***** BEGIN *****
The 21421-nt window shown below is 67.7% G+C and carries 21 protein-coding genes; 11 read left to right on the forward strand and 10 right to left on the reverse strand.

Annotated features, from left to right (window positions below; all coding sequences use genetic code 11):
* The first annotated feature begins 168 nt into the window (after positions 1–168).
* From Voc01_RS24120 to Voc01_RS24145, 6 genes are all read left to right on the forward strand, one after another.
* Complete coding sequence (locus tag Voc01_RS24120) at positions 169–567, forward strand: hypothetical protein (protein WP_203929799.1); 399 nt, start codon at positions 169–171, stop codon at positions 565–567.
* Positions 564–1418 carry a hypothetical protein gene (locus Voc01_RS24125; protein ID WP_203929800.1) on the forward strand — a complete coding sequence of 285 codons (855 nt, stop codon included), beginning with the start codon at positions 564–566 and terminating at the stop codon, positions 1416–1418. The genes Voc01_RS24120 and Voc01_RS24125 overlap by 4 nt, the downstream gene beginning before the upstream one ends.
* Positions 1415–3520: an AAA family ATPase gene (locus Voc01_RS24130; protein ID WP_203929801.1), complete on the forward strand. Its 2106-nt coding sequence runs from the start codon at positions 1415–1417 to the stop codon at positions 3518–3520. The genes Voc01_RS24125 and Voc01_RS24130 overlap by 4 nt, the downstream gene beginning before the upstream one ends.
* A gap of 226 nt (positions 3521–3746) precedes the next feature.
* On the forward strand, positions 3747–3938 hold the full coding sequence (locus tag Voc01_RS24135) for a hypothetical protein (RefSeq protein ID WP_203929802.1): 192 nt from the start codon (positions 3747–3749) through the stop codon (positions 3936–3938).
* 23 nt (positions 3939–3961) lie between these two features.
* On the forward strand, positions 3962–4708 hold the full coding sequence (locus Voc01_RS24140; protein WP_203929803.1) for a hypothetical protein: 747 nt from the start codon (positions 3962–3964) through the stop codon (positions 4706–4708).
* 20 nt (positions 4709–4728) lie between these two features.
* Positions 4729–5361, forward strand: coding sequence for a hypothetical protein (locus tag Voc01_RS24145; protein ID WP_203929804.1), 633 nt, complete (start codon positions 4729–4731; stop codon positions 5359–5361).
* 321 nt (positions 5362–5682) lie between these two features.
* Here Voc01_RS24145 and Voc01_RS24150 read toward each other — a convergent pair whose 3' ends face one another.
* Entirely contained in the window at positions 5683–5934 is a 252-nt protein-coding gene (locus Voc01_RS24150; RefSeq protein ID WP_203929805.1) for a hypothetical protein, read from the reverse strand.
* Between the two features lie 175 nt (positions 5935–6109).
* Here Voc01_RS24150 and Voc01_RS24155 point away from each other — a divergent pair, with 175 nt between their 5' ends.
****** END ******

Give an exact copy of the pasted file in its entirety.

The 21421-nt window shown below is 67.7% G+C and carries 21 protein-coding genes; 11 read left to right on the forward strand and 10 right to left on the reverse strand.

Annotated features, from left to right (window positions below; all coding sequences use genetic code 11):
* The first annotated feature begins 168 nt into the window (after positions 1–168).
* From Voc01_RS24120 to Voc01_RS24145, 6 genes are all read left to right on the forward strand, one after another.
* Complete coding sequence (locus tag Voc01_RS24120) at positions 169–567, forward strand: hypothetical protein (protein WP_203929799.1); 399 nt, start codon at positions 169–171, stop codon at positions 565–567.
* Positions 564–1418 carry a hypothetical protein gene (locus Voc01_RS24125; protein ID WP_203929800.1) on the forward strand — a complete coding sequence of 285 codons (855 nt, stop codon included), beginning with the start codon at positions 564–566 and terminating at the stop codon, positions 1416–1418. The genes Voc01_RS24120 and Voc01_RS24125 overlap by 4 nt, the downstream gene beginning before the upstream one ends.
* Positions 1415–3520: an AAA family ATPase gene (locus Voc01_RS24130; protein ID WP_203929801.1), complete on the forward strand. Its 2106-nt coding sequence runs from the start codon at positions 1415–1417 to the stop codon at positions 3518–3520. The genes Voc01_RS24125 and Voc01_RS24130 overlap by 4 nt, the downstream gene beginning before the upstream one ends.
* A gap of 226 nt (positions 3521–3746) precedes the next feature.
* On the forward strand, positions 3747–3938 hold the full coding sequence (locus tag Voc01_RS24135) for a hypothetical protein (RefSeq protein ID WP_203929802.1): 192 nt from the start codon (positions 3747–3749) through the stop codon (positions 3936–3938).
* 23 nt (positions 3939–3961) lie between these two features.
* On the forward strand, positions 3962–4708 hold the full coding sequence (locus Voc01_RS24140; protein WP_203929803.1) for a hypothetical protein: 747 nt from the start codon (positions 3962–3964) through the stop codon (positions 4706–4708).
* 20 nt (positions 4709–4728) lie between these two features.
* Positions 4729–5361, forward strand: coding sequence for a hypothetical protein (locus tag Voc01_RS24145; protein ID WP_203929804.1), 633 nt, complete (start codon positions 4729–4731; stop codon positions 5359–5361).
* 321 nt (positions 5362–5682) lie between these two features.
* Here Voc01_RS24145 and Voc01_RS24150 read toward each other — a convergent pair whose 3' ends face one another.
* Entirely contained in the window at positions 5683–5934 is a 252-nt protein-coding gene (locus Voc01_RS24150; RefSeq protein ID WP_203929805.1) for a hypothetical protein, read from the reverse strand.
* Between the two features lie 175 nt (positions 5935–6109).
* Here Voc01_RS24150 and Voc01_RS24155 point away from each other — a divergent pair, with 175 nt between their 5' ends.